“Real talk: Am I expecting too much from guys?”
I have finally realized that all of my serious relationships have been with man-children, and what I’m looking for is a real man.
Every one of my exes has had abandonment issues from childhood and is seeking someone to provide motherly, parental love. (Clearly, this also must have something with how they perceive me or how I view myself. . .)
I look around at the guys my age (early- to mid-twenties) and I find that they are all immature and do not have the same goals as I do in life. I want someone who is as sensitive and caring as I am, but who won’t need me to supplement some kind of psychological role that’s lacking for them. I’d like our personalities to be compatible, but not the same. It’s especially important to me that we have good communication.
I have started seeing people who are 4 to 7 years older than me, but it’s no different. The guy turns out to be a boy who hasn’t grown up yet, or the communication is off, or both. Does this mean that I just haven’t found the right person yet? Or am I asking for too much—everyone comes with baggage, right?
—Jaded in Canada
All you need to do is walk by a playground to see we are in an era of unprecedented “mansition.” Fifteen years ago, when I was toting my toddler to the swingset, basically the only time you would see a dude there with a baby was Saturday morning, “mommy’s special sleep-in day.” Now, its become normal for guys to be super hands-on or the even primary caregiver while their wife brings home the Benjamins. I recently asked a younger acquaintance how it was going for him as a Mr. Mom and he gave me a withering look and said frostily, “We prefer ‘stay-at-home-dad’.” My bad, and I felt about 1000 years old. The point is, gender roles are changing fast and men and women both are having to play catch up emotionally. Women want to forge their own way in the world and then get miffed that their man isn’t making more money; men want an equal partner then feel emasculated when their woman gets an awesome promotion; women want men to be emotionally open and then feel freaked out by their vulnerability. And so on.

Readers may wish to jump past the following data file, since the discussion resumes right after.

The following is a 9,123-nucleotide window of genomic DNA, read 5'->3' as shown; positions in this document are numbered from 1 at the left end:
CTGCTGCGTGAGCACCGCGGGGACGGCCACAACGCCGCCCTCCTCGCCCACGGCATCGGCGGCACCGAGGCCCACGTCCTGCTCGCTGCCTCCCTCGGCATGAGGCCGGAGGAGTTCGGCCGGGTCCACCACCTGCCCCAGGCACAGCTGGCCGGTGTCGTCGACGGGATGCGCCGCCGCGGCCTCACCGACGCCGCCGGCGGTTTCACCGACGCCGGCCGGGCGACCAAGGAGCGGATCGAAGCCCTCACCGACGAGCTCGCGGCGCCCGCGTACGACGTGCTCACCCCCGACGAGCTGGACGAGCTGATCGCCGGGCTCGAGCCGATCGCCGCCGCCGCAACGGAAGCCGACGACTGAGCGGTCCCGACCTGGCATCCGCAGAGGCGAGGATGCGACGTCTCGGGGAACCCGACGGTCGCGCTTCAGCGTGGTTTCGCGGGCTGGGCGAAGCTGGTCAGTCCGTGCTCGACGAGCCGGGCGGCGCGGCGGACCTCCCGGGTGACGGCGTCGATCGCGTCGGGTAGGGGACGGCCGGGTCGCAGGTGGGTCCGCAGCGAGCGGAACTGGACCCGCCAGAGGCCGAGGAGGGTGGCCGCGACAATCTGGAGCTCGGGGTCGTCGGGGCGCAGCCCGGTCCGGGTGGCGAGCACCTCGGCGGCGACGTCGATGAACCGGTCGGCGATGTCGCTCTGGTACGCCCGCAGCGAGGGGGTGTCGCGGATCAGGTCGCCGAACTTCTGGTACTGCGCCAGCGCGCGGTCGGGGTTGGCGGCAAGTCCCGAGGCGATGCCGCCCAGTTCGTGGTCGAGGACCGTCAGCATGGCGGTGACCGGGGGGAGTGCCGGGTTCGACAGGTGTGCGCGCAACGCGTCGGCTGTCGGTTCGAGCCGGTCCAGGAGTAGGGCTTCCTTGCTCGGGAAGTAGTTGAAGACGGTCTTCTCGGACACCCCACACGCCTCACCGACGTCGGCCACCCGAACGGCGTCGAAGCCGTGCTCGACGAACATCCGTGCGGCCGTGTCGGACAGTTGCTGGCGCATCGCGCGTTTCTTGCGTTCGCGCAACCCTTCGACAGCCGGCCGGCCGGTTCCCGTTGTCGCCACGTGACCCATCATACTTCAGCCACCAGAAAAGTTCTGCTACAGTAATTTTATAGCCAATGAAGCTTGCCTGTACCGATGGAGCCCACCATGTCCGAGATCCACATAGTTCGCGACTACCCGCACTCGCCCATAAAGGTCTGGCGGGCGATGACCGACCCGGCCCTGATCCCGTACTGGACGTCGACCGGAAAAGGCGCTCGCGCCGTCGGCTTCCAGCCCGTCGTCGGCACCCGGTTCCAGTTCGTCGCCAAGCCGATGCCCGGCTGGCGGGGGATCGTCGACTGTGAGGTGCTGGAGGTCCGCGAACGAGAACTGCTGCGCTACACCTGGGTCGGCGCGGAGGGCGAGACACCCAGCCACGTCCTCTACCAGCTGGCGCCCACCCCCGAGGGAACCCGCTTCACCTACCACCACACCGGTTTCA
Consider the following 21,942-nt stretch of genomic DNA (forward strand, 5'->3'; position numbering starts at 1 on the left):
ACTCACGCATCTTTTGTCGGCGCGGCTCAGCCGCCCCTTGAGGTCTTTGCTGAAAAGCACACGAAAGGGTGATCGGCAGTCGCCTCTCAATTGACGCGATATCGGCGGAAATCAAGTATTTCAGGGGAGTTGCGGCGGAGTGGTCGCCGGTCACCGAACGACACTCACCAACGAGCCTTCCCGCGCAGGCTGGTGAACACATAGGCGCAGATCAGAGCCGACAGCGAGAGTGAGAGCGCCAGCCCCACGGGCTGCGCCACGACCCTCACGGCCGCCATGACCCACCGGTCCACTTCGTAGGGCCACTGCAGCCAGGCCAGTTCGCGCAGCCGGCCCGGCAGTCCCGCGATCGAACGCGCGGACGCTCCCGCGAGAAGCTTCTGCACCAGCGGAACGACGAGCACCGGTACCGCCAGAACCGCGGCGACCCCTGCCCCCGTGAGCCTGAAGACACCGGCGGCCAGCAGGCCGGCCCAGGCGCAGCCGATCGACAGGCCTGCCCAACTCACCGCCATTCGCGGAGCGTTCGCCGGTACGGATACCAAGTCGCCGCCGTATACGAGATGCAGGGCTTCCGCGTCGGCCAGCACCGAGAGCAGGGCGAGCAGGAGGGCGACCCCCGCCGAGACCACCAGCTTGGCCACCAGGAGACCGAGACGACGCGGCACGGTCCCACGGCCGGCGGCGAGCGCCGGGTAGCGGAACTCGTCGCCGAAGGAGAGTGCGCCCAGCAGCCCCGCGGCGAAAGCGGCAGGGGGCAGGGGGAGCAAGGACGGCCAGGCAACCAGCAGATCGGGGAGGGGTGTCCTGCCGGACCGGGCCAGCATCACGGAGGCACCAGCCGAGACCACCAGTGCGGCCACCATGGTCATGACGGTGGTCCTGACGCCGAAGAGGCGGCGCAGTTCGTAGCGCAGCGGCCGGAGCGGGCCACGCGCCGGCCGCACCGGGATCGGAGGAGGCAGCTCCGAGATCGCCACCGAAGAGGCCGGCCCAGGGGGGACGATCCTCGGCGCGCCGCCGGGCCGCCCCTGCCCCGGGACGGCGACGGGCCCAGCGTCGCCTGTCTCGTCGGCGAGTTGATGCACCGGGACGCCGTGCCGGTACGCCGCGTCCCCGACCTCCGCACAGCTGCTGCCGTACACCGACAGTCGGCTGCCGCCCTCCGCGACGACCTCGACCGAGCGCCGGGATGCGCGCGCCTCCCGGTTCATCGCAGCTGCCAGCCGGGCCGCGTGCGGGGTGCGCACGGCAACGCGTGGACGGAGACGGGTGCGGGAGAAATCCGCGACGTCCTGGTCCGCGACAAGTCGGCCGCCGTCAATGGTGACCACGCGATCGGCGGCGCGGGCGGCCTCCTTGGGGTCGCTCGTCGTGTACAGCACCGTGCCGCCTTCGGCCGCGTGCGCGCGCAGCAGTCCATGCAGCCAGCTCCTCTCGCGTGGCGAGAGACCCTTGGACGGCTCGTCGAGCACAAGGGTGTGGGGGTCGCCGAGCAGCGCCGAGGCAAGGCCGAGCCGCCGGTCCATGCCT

We can’t expect men or women to be a certain way anymore—and I think this is a beautiful thing and could lead to more people escaping rigid gender stereotypes and just being whomever they are as a human. But, given that this is pretty uncharted territory, it can be confusing and provoke unmet expectations and messed up communication. Ask yourself, are you attracted to a certain damaged type who is looking to be taken care of in ways that would cripple any relationship OR are you feeling uncomfortable because your dates are sharing more than you expect from a boy. If its the former, that’s on you to why you are drawn to being a Ms. fix-him-upper and then take a chance with a guy you wouldn’t have previously thought of as dating material. If its the latter, realize that guys suffer and feel pain just like gals do, and we don’t need to be scared of that. Being vulnerable does not equal being weak.
It sounds like you are a strong, directed woman and you are looking for an equal partner in life. Watch of few early episodes of “Mad Men” to get a rather queasy reminder that that’s not going to be some old fashioned, hyper-masculine, man’s man type. Meanwhile, some guys do mature more slowly than girls, our brains are wired that way, but if you can be patient, open hearted, and roll with the shifting terrain of Millennial gender roles, you will be able to find someone who is not only a real man but a real person.
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